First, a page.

"The public Internet just can't provide the kind of quality of service that is needed to offer a business-class service," Lyman said. "And small businesses don't typically have the money to upgrade their networks. So they shouldn't rip out their analog service to go purely to VoIP. They're not ready for it."

Fonality's products are similar to ones offered by Cisco and Avaya. But because Fonality's software is based on open-source technology, Lyman says it costs 40 percent to 80 percent less than competing products from these big companies. Using open-source and standards-based technology means Fonality's software can be deployed on any server and any desktop phone. By contrast, Cisco's IP PBX solution runs on Cisco hardware and companies using it must buy Cisco's IP phones.

Even Fonality's solution, however, can be too expensive for some businesses. It costs roughly between $300 and $500 per employee.

At the end of the day, small companies looking to deploy VoIP must weigh the pros and cons of the services or solutions they can afford.

"There is a portion of the market at the low end that simply can't afford these more expensive options," said Forrester's Pierce. "So an Internet-based VoIP solution may hit the right price point. Call quality and service reliability may suffer, but it's a tradeoff. And compromises have to be made."

Indeed, Shawna Hampton said that as her company grows, she will likely invest in a more robust phone system. But until then, she will continue to use Skype.

"For right now, Skype is a great service for me," she said. "But I'm glad I have a cell phone, too."

See more CNET content tagged:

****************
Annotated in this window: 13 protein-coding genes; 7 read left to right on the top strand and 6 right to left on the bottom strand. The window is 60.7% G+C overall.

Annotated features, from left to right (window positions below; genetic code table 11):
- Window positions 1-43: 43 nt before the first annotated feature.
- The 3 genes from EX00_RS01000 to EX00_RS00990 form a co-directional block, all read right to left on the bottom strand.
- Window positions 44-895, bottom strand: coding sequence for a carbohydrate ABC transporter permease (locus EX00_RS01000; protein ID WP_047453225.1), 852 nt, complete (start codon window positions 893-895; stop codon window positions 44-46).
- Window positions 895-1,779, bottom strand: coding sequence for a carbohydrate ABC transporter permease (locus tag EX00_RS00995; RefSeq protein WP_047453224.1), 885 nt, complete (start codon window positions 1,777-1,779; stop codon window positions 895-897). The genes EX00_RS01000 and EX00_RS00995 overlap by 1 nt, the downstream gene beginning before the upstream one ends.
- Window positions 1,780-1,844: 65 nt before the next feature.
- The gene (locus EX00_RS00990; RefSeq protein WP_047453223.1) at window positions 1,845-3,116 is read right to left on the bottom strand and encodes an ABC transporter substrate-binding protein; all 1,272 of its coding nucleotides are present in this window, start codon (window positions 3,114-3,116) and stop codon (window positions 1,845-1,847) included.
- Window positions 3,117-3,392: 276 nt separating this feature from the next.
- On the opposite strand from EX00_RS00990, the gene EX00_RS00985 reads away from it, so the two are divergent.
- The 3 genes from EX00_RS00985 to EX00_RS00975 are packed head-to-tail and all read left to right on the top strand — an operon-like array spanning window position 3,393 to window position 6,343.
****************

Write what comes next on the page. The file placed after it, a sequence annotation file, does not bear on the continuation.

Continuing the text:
small business, VoIP, Skype, Avaya Inc., IP

21 comments

Join the conversation!
Add your comment
Landlines Are Resilient? Cellular Is Resilient?
Let's see, a few years ago AT&T had a major service outage on the East Coast when a rollout of new switching software failed. Then there was Hurricane Katrina, which wiped out cell towers. More recently, the collapse of the bridge in Minneapolis overloaded the cell network with calls, because it could not handle peak load.

Conceptually, the Internet is more resilient than either landline or cell service. Remember, it was engineered by DARPA to survive a nuclear attack. The bottom line though is that everyone should have at least two ways to make and receive phone calls AND email. Yes, don't forget about email. Loss of email service can be almost as disruptive to business as loss of voice service.
Posted by Stating (869 comments )
Reply Link Flag
Internet is more resilient
The internet is more resilient than landlines and cellular phones. Really, the internet at a business should almost never go down, unless the lines coming from the pole to the business go down. Otherwise, it can just re-route around the problem areas, and keep on trucking.

I've also read that the reason that Skype went down is because a lot of computers went down and restarted at the same time, thereby overwhelming Skype's log-in server.
Posted by Leria (585 comments )